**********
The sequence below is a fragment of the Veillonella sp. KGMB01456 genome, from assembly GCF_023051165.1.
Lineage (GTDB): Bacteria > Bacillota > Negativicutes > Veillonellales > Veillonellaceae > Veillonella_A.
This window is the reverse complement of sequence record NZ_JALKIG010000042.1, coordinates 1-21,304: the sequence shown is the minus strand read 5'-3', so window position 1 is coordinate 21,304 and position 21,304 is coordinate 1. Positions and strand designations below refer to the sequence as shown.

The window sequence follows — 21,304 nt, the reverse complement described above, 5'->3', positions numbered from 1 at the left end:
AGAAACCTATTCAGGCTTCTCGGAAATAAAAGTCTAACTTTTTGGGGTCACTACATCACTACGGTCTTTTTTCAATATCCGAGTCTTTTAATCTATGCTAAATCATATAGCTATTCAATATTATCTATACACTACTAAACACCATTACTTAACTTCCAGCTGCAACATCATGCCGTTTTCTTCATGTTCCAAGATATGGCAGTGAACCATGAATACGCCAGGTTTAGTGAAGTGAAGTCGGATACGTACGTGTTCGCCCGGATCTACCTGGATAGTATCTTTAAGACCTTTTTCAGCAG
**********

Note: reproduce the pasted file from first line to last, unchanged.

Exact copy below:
The sequence below is a fragment of the Veillonella sp. KGMB01456 genome, from assembly GCF_023051165.1.
Lineage (GTDB): Bacteria > Bacillota > Negativicutes > Veillonellales > Veillonellaceae > Veillonella_A.
This window is the reverse complement of sequence record NZ_JALKIG010000042.1, coordinates 1-21,304: the sequence shown is the minus strand read 5'-3', so window position 1 is coordinate 21,304 and position 21,304 is coordinate 1. Positions and strand designations below refer to the sequence as shown.

The window sequence follows — 21,304 nt, the reverse complement described above, 5'->3', positions numbered from 1 at the left end:
AGAAACCTATTCAGGCTTCTCGGAAATAAAAGTCTAACTTTTTGGGGTCACTACATCACTACGGTCTTTTTTCAATATCCGAGTCTTTTAATCTATGCTAAATCATATAGCTATTCAATATTATCTATACACTACTAAACACCATTACTTAACTTCCAGCTGCAACATCATGCCGTTTTCTTCATGTTCCAAGATATGGCAGTGAACCATGAATACGCCAGGTTTAGTGAAGTGAAGTCGGATACGTACGTGTTCGCCCGGATCTACCTGGATAGTATCTTTAAGACCTTTTTCAGCAG